John Ortberg opens his latest book with the story of a town settled on the banks of a beautiful stream. This stream delivers pure water to the town. The town paid for an old man to care for the springs that fed this stream. After a long time of paying the man, the town decided that his work was not necessary and that they would spend their money on other things. After a while the water was no longer pure and people were becoming ill from drinking the water. The town realized their mistake and began to pay the old man again to upkeep the springs. Then Ortberg concludes the story by saying, “The life of the village depends on the health of the stream. The stream is your soul. And you are the keeper.” In this new book, Soul Keeping, John Ortberg challenges us to not neglect the keeping of our soul. In the same way the health of the village depended on the stream, our health depends on how well our soul is kept.
Working from what he has learned through the years from Dallas Willard, Ortberg writes about how to take care of that which is the deepest part of ourselves and at the same time the whole person. He writes about not only the need to take care of our soul, but how to do it. Ortberg writes about how the soul needs a keeper, a center, a future, to be with God, rest, freedom, blessing, satisfaction, and gratitude.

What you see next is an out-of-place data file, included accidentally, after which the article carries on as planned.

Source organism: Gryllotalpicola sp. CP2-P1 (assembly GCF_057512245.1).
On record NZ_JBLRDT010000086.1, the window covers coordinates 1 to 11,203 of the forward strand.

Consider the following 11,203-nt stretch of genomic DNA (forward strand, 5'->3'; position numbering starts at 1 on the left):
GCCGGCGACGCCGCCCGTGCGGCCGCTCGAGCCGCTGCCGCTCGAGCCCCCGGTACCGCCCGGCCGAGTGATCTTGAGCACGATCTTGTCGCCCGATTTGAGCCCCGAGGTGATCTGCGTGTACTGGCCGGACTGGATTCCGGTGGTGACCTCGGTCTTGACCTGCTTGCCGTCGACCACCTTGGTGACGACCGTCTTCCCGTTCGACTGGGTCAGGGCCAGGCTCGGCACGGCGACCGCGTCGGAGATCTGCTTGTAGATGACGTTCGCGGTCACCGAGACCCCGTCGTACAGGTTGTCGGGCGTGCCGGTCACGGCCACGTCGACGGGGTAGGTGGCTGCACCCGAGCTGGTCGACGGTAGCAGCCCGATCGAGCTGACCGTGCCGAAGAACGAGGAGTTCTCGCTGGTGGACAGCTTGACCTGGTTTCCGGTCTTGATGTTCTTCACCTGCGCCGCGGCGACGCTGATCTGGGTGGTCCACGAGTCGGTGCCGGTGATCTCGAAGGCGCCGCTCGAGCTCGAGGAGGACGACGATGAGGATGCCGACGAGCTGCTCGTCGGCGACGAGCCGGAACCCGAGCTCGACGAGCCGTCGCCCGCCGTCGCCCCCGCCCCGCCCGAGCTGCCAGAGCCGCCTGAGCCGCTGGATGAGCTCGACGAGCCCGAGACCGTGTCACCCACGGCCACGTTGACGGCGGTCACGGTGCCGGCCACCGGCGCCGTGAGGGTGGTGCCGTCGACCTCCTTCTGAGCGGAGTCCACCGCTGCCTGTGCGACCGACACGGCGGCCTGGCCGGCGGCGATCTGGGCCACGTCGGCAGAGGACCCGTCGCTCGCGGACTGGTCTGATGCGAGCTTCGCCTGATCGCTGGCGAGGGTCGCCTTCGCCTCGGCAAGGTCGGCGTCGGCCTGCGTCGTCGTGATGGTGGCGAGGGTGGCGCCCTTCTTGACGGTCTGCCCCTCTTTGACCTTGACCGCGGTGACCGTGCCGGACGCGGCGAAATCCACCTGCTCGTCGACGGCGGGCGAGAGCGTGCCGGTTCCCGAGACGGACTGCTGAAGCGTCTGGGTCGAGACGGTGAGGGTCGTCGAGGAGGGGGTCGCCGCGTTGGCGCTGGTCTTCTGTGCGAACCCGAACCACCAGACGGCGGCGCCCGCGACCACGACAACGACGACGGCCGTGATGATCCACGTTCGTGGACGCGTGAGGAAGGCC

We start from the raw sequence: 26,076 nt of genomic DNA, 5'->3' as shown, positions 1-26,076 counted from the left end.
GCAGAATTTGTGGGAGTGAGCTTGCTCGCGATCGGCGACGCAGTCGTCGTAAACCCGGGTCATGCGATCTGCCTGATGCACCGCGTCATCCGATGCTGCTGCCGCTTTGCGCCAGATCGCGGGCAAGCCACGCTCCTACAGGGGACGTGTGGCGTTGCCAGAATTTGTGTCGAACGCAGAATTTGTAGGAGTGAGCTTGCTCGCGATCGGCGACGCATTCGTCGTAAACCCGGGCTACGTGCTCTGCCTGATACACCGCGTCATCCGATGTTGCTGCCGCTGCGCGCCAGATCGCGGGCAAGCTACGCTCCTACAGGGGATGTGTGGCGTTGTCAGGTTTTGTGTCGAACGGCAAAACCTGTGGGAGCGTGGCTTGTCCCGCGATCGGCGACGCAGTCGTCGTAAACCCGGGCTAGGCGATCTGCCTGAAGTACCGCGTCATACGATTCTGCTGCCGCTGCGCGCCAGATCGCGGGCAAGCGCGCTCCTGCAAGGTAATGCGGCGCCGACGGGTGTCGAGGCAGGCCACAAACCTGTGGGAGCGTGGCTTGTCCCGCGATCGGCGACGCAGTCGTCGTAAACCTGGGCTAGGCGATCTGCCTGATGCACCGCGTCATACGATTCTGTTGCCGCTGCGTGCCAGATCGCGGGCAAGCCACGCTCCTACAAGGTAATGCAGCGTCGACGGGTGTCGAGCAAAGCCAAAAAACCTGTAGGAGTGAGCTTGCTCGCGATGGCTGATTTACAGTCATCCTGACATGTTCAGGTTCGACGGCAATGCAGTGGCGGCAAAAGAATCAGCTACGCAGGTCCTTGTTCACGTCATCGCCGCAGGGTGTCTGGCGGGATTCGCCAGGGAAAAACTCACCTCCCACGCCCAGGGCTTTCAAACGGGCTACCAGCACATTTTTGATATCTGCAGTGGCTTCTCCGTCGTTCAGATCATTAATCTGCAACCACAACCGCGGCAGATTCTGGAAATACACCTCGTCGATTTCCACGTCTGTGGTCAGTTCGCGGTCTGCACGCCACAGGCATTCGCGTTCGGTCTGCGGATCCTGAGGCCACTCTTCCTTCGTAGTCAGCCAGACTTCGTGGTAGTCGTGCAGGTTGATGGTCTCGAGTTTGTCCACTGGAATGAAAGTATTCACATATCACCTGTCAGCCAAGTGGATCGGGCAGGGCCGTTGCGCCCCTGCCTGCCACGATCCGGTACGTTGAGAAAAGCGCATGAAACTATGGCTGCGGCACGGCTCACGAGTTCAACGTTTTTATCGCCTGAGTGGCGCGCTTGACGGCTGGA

For me, even though I was aware that my I needed to care for my inner life, my soul, it helpful to have someone to remind me of that process. It is amazing how much time we spend thinking about how to care for our minds and bodies, but how little we actually stop to thinking about the core of ourselves. We focus on our actions and behaviors, but underneath those is the need to care for the stream of water that feeds our mind and body.
I really appreciated this book. I admit I was confused about why Ortberg talked so much of Dallas Willard at first, but really it was Willard who showed him how the soul is kept and he was sharing this great wisdom with his readers. I do not think that there is anything more crucial to the life of a disciple than the health their inner life. Jesus reminds told us that it is what comes out of us that makes us clean and that the good man brings good things out of the good stored up in him. Ultimately Ortberg is reminding us that what is going on the inside has a profound effect on our everyday life. I highly recommend that you read this book and ask yourself how well you are keeping your soul.
Disclosure of Material Connection: I received this book free from Zondervan through netgalley.com. I was not required to write a positive review. The opinions I have expressed are my own. I am disclosing this in accordance with the Federal Trade Commission’s 16 CFR, Part 255 : “Guides Concerning the Use of Endorsements and Testimonials in Advertising.”